Saturday, March 3, 2012
During the first Gladio revelations in front of the Italian Senators on August 3, 1990 'the uncle' had with reference to the secret stay-behind army cunningly claimed that 'such activities have continued until 1972' in order to limit the personal damage which loomed. For in 1974 as acting Defence Minister Andreotti had gone on the record stating to a judicial inquiry investigating right-wing massacres: 'I can say that the head of the secret services has repeatedly and unequivocally excluded the existence of a hidden organisation of any type or size.'19 In 1978 he made a similar testimony in front of judges investigating a right-wing bombing in Milan. When the Italian press revealed that the secret Gladio army, far from having been closed down in 1972 was still active Andreotti's lie collapsed. Thereafter in August and September 1990, like seldom before during his time in office, Andreotti very actively transferred international messages, searched contacts and had meetings with numerous ambassadors.20 As international support was not forthcoming, the Prime Minister, fearing for his power, went into the offensive and attempted to highlight the responsibility of the White House in the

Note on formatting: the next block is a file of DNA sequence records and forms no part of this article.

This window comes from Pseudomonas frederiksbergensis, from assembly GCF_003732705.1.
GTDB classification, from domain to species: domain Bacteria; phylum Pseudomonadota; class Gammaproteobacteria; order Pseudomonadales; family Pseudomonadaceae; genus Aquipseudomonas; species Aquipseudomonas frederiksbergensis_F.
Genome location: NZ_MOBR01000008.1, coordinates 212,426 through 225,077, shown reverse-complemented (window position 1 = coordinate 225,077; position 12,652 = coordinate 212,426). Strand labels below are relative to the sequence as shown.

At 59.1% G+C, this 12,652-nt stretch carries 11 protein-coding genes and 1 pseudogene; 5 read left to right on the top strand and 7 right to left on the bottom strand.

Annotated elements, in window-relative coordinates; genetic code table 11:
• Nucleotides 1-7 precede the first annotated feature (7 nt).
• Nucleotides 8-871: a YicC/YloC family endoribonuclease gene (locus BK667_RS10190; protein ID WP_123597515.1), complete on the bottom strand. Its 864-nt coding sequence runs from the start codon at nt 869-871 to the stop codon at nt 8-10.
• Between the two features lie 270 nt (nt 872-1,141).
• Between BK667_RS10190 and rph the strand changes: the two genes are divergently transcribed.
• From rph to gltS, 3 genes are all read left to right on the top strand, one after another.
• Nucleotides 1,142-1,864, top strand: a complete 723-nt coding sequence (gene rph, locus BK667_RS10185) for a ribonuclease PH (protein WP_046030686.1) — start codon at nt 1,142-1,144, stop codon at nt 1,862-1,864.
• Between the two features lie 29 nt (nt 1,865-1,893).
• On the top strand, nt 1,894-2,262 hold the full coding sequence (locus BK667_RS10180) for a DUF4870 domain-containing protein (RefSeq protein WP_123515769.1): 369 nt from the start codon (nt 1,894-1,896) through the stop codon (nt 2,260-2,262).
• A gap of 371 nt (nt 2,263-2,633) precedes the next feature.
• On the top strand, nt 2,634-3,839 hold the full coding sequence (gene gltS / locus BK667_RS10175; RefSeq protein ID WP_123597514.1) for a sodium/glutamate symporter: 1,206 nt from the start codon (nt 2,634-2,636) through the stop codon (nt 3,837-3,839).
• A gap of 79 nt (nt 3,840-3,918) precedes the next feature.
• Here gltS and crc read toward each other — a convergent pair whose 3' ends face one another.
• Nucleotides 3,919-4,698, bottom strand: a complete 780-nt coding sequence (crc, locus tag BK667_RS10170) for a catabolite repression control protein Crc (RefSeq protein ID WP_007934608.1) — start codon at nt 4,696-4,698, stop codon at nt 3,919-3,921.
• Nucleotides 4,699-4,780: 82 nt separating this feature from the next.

Friday, March 2, 2012
In a forest near the Italian village Peteano a car bomb exploded on May 31, 1972. The bomb gravely wounded one and killed three members of the Carabinieri,
's paramilitary police force. The Carabinieri had been lured to the spot by an anonymous phone call. Inspecting the abandoned Fiat 500, one of the Carabinieri had opened the hood of the car that triggered the bomb. An anonymous call to the police two days later implicated the Red Brigades, a Communist terrorist group attempting to change the balance of power in Italy at the time through hostagetakings and cold-blooded assassinations of exponents of the state. The police immediately cracked down on the Italian left and rounded up some 200 Communists. For more than a decade the Italian population believed that the Red Brigades had committed the Peteano terrorist attack. Italy